If you are a wine geek you have probably heard of or maybe even have a Coravin. I must admit when I first was told about the idea of removing wine from a bottle without pulling the cork — it seemed bizarre. But my Coravin has changed my wine life. I first saw a beta version of the idea seven years ago at the Press Club in San Francisco. At that point the device looked like something out of a sci-fi movie. But now the Model 2 (second generation) comes in different colors and looks like a petite kitchen appliance.
So why is this little invention so amazing? I mean knowledgable wine writers like Jancis Robinson aren’t really fans, why should I be? Back in 2013 when she met the inventor, Greg Lambrecht, Jancis remarked, “I see wine drinking as a truly social activity, with an essential part of its enjoyment the sharing of a whole bottle with friends, seeing how it and they change as glasses and whole bottles are drained.” Certainly I enjoy “draining” a bottle as much as anyone else, but I also have an insatiable need to learn (even with my friends) and that is where my Coravin comes in handy.
When I arrived in Burgundy a little more than three years ago, my understanding of this famed wine area was no better than a typical Burgundy enthusiast. I knew about regional wines, village, premier cru and grand crus and that pinot noir and chardonnay are native to the region. But I wanted to know a lot more. I mean there are one thousand two hundred and forty two (1,242) climates in Burgundy, and every Chambolle-Musigny is different. As many wine writers have pointed out, one can spend a lifetime unraveling the mysteries of the Cote d’Or. Plus the best wines from Burgundy are not inexpensive. So if I wanted to taste lots of wines (the best way to learn IMHO) I needed a Coravin.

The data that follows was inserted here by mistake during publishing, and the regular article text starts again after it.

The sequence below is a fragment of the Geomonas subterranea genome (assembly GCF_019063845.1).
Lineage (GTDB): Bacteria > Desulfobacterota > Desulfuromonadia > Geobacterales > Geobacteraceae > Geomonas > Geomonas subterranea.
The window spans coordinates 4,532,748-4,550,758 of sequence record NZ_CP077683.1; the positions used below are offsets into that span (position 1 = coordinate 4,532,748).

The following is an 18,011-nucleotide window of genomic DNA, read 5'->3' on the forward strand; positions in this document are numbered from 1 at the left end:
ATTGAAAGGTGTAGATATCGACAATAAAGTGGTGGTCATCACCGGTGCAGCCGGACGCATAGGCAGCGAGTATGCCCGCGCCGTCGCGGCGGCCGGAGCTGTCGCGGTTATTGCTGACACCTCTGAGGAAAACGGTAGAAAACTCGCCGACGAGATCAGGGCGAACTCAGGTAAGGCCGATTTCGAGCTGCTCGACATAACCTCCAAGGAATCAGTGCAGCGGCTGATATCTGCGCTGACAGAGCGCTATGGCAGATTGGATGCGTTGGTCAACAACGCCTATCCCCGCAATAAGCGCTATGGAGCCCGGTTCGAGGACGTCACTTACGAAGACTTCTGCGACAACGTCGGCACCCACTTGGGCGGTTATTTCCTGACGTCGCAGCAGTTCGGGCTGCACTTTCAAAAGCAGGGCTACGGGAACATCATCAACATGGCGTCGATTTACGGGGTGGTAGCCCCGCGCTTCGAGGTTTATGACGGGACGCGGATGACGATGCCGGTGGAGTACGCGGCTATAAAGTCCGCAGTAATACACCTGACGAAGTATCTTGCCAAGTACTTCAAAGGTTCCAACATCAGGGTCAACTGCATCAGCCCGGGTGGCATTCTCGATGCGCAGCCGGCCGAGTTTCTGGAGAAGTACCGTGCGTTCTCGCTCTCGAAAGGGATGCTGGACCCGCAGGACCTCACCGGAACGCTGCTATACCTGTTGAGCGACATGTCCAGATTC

As Greg points out in his interview with Jancis, the Coravin accelerates learning. It is now possible to have a cellar full of fantastic wines and sample them one glass at a time. This is especially fun with friends (sorry Jancis). Want to vertically taste five different years of a Grand Cru? No problem. Want to compare several different Volnay from the same clos, but different producers? No problem. Want to learn the differences between Puligny Montrachet and Chassagne Montrachet? No problem.
At Château de Pommard the Coravin has become the one wine accessory our Wine Advisors swear by. Why? Because now we can sample our small production wines like Simone with you when you visit — no matter who you are or when you stop by. Our Coravins make this possible. We have stored wines on Coravin for months and can attest that the wine in the bottle evolves naturally as it should. The argon gas which replaces the wine in the bottle is what scientists call “inert.” It has no properties at all. The wine in the bottle is exposed to the same influences and the same amount of oxygen as if the bottle had never been opened in the first place. As Greg says, “If a bottle is stored appropriately on its side, the wine, even in a Coravined bottle, has the same exposure to the small amounts of oxygen that makes it through the cork.”
In my home wine cellar I have bottles that have been Coravined for almost three years, including a magnum of 1948 Château de Pommard, the oldest vintage we discovered in our cellars. Sometimes when I have a friend over and we want to celebrate a special occasion I will sneak a couple of tastes with my Coravin. It may not have the same effect as draining whole bottles, but it definitely is a special way for friends to learn about wine together.